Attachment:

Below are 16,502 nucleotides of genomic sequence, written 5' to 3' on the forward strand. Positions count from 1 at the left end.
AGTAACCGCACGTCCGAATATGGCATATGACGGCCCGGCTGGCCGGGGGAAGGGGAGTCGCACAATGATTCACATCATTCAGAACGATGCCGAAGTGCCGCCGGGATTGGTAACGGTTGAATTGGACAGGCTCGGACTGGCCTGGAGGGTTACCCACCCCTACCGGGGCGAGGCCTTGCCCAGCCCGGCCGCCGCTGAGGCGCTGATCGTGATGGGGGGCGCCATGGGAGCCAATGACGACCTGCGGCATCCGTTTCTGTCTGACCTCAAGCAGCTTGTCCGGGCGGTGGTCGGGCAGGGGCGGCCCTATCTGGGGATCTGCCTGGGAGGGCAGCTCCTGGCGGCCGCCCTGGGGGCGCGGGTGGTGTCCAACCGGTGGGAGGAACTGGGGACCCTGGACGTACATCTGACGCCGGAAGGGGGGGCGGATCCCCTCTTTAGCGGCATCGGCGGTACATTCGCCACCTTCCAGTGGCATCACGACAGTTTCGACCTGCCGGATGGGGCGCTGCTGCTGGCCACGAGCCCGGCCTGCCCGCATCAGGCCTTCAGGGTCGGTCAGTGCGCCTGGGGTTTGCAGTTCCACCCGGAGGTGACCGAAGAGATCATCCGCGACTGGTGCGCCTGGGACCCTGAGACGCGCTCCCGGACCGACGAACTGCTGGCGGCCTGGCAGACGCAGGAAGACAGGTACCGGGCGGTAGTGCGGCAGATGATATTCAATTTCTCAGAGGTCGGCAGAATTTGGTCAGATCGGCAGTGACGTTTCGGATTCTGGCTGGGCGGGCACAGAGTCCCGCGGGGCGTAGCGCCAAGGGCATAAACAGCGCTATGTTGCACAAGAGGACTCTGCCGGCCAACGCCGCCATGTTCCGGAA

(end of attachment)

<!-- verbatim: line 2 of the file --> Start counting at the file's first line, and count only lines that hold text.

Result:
AGTAACCGCACGTCCGAATATGGCATATGACGGCCCGGCTGGCCGGGGGAAGGGGAGTCGCACAATGATTCACATCATTCAGAACGATGCCGAAGTGCCGCCGGGATTGGTAACGGTTGAATTGGACAGGCTCGGACTGGCCTGGAGGGTTACCCACCCCTACCGGGGCGAGGCCTTGCCCAGCCCGGCCGCCGCTGAGGCGCTGATCGTGATGGGGGGCGCCATGGGAGCCAATGACGACCTGCGGCATCCGTTTCTGTCTGACCTCAAGCAGCTTGTCCGGGCGGTGGTCGGGCAGGGGCGGCCCTATCTGGGGATCTGCCTGGGAGGGCAGCTCCTGGCGGCCGCCCTGGGGGCGCGGGTGGTGTCCAACCGGTGGGAGGAACTGGGGACCCTGGACGTACATCTGACGCCGGAAGGGGGGGCGGATCCCCTCTTTAGCGGCATCGGCGGTACATTCGCCACCTTCCAGTGGCATCACGACAGTTTCGACCTGCCGGATGGGGCGCTGCTGCTGGCCACGAGCCCGGCCTGCCCGCATCAGGCCTTCAGGGTCGGTCAGTGCGCCTGGGGTTTGCAGTTCCACCCGGAGGTGACCGAAGAGATCATCCGCGACTGGTGCGCCTGGGACCCTGAGACGCGCTCCCGGACCGACGAACTGCTGGCGGCCTGGCAGACGCAGGAAGACAGGTACCGGGCGGTAGTGCGGCAGATGATATTCAATTTCTCAGAGGTCGGCAGAATTTGGTCAGATCGGCAGTGACGTTTCGGATTCTGGCTGGGCGGGCACAGAGTCCCGCGGGGCGTAGCGCCAAGGGCATAAACAGCGCTATGTTGCACAAGAGGACTCTGCCGGCCAACGCCGCCATGTTCCGGAA